BWW: As an understudy you’ve got to keep your own role and the role of Cruella up to speed. I know you did go on for Rachel once already pretty early in the run. What was that like?

EM: That was wild because the show opened in Minneapolis, and Appleton was the next stop. The week that we opened they were still changing things every day so we were still in rehearsal during the day while performing at night. So when we got to Appleton the only time that we had to rehearse was to do a sound check and suddenly we’re in the show. And then the next day Rachel was out. So I didn’t have a rehearsal. I had a put-in rehearsal and suddenly I’m on stage with all of her costume pieces, the hair, wigs, everything. Usually you’ll have understudy rehearsals during the course of the run to get a feel for what it is like to walk in somebody else’s shoes.

BWW: Or stilts in this case.

EM: Yes, stilts. Fifteen inches in the air! It was phenomenal and exhausting and chaotic and I’ve never been so calm. (Laughs) Because, you know what, I’ve been there before. I’m a very good kamikaze understudy! When I was doing the national tour of Seussical with Cathy Rigby she went out opening week. She hurt her back during rehearsal and I had two hours notice. It was like, “Bam, you’re on.” And I had to fly in that show! I had never flown onstage, and I didn’t have costumes yet so they put Cathy Rigby’s costumes on me. Do you have any idea? She’s 4’10” and I’m 5’7”. It was hilarious. Ever since that point nothing phases me. No-thing.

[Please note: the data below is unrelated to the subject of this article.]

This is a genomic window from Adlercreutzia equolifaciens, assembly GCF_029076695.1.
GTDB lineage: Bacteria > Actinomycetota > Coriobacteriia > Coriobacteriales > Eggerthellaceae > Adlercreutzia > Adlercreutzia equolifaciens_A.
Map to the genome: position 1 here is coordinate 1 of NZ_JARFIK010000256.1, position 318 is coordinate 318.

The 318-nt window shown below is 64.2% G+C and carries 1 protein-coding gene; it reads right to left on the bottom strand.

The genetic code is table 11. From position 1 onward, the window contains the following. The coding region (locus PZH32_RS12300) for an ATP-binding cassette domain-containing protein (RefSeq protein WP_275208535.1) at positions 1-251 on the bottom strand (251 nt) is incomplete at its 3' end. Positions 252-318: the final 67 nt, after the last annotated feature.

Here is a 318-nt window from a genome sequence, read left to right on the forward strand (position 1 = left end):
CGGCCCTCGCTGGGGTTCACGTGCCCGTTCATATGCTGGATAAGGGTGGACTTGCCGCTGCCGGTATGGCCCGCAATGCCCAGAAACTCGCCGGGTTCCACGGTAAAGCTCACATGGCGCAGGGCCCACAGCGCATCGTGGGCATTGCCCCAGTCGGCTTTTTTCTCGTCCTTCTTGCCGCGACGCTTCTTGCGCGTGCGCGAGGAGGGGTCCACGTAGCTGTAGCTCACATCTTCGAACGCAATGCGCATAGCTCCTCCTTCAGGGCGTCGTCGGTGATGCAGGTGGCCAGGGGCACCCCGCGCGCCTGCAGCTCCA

I knew about Appleton in advance but it was still sort of an out-of-body experience going on for Rachel that night. The strangest part was to be on the opposite side of “Hail to the Chef.” You’re so used to singing your own harmonies and it’s a really specific number. Things are placed in a certain way, so to be the person doing the opposite action was truly out-of-body. And it went so…shockingly…well. I was like, “If I’m going to crap out on anything in this show tonight it’s going to be this song.” But it was one of the best numbers! It was so great. The next day I felt like I got hit by a truck but it was a blast.

BWW: I understand that you’re still reworking the show.

EM: We’re here in Dallas and Jerry and the whole creative team just came back last week and tweaked it some more and made some more nips and tucks. They’re adding real live dogs to more parts of the show, as well.

BWW: That’s been unanimous feedback from critics and from people on Ticketmaster and Facebook. They want more dogs.